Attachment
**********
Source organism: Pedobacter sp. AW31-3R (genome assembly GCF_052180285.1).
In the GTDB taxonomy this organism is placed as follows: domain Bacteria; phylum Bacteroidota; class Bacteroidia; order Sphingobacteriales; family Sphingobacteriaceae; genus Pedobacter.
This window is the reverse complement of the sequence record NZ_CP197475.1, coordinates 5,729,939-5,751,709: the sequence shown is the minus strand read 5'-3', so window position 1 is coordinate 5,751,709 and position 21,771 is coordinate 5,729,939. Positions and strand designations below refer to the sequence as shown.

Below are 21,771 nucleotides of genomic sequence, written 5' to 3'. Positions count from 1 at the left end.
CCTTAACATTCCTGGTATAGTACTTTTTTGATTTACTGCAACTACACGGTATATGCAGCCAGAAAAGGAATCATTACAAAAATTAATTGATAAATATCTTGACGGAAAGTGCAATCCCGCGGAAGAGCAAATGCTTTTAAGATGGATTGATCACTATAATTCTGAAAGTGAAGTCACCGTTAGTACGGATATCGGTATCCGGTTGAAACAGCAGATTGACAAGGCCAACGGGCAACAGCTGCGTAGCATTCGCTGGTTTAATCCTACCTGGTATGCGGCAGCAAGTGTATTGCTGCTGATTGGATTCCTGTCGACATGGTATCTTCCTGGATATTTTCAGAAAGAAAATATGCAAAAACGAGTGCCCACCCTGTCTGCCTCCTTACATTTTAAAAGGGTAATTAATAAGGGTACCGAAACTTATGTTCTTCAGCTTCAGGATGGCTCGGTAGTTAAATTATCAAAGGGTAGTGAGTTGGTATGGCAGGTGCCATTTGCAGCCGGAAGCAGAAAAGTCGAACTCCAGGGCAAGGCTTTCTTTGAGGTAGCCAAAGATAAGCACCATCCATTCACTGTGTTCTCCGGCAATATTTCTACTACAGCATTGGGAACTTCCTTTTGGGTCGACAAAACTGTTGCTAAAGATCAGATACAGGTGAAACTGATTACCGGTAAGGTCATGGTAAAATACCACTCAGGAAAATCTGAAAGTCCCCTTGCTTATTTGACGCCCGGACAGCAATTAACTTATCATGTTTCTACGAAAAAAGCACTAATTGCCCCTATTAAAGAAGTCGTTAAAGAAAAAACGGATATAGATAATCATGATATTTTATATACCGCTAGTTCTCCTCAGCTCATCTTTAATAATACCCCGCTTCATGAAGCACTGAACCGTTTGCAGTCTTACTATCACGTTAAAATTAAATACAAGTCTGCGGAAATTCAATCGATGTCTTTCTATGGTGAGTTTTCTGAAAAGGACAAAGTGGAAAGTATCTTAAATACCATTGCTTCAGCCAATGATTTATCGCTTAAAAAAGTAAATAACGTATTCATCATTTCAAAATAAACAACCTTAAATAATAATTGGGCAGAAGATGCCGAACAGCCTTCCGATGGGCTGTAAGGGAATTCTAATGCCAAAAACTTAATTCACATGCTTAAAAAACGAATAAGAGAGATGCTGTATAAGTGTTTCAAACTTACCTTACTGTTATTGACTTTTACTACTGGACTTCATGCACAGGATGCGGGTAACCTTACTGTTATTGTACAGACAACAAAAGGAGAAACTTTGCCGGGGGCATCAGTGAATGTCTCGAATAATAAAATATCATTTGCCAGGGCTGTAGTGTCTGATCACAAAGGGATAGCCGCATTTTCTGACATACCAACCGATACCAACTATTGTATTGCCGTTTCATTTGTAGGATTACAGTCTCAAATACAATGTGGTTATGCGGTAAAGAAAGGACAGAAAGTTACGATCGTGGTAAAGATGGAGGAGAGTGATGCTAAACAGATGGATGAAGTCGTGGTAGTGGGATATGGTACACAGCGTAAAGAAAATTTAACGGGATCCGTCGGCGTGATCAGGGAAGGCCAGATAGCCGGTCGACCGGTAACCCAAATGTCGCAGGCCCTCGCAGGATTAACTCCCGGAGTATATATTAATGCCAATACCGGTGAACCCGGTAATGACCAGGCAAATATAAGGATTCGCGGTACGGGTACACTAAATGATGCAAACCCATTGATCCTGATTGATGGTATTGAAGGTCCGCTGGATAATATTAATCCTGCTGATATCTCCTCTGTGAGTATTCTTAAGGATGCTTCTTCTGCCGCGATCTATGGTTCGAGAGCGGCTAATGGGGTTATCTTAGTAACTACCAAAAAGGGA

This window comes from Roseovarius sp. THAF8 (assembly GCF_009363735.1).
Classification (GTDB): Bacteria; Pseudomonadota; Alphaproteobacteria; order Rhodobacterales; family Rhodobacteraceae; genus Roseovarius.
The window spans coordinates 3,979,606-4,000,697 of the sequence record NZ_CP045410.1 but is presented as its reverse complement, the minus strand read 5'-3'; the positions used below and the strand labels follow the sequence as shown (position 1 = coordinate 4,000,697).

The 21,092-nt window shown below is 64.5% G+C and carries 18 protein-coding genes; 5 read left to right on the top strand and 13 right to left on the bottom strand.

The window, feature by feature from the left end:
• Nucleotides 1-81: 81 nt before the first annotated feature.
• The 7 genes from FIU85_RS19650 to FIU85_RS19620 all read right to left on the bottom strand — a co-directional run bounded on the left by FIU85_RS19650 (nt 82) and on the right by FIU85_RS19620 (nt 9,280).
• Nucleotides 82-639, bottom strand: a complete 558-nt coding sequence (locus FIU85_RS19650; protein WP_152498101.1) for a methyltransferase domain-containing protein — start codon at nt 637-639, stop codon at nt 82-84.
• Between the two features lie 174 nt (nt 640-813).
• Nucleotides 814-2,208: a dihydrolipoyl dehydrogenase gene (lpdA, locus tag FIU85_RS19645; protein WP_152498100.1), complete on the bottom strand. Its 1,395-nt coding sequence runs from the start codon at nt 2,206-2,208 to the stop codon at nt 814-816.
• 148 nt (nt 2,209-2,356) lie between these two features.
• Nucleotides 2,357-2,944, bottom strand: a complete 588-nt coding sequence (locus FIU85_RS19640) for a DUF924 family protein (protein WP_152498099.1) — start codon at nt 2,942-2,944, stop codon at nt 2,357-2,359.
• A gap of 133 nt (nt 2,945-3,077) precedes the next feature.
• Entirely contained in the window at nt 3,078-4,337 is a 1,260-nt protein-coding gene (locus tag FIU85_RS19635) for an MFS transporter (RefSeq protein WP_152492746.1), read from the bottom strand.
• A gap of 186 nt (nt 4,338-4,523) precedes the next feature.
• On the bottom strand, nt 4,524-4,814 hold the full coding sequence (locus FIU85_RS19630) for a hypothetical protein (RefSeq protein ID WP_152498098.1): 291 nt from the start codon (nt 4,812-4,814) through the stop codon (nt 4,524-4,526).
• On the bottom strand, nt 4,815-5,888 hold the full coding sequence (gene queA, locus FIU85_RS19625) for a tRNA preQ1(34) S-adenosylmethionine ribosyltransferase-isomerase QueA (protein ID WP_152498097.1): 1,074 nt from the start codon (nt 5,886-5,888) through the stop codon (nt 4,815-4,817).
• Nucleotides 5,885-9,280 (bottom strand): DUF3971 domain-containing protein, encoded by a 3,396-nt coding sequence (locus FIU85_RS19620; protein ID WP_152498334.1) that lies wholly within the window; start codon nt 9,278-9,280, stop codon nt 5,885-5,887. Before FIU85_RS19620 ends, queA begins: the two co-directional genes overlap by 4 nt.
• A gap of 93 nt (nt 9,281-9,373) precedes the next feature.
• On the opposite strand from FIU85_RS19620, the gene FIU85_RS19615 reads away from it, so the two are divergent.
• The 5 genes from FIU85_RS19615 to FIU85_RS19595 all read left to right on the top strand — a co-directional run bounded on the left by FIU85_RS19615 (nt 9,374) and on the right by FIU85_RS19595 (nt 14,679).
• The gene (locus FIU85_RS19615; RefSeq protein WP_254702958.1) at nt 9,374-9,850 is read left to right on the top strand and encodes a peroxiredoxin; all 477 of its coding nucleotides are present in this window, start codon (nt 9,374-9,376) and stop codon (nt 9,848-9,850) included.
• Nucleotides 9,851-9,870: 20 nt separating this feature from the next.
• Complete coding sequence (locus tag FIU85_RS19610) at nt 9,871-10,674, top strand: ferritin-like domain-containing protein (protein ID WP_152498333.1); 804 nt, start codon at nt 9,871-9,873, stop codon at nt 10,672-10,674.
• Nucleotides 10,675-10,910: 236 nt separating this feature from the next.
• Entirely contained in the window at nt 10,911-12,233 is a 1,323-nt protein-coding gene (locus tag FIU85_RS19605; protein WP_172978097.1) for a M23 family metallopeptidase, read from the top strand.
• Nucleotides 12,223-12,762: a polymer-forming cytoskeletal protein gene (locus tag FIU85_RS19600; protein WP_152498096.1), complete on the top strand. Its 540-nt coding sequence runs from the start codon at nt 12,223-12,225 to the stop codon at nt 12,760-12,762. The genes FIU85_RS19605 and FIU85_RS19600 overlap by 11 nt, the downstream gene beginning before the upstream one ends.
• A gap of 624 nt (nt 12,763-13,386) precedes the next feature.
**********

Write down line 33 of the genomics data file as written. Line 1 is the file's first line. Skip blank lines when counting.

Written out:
• A gap of 624 nt (nt 12,763-13,386) precedes the next feature.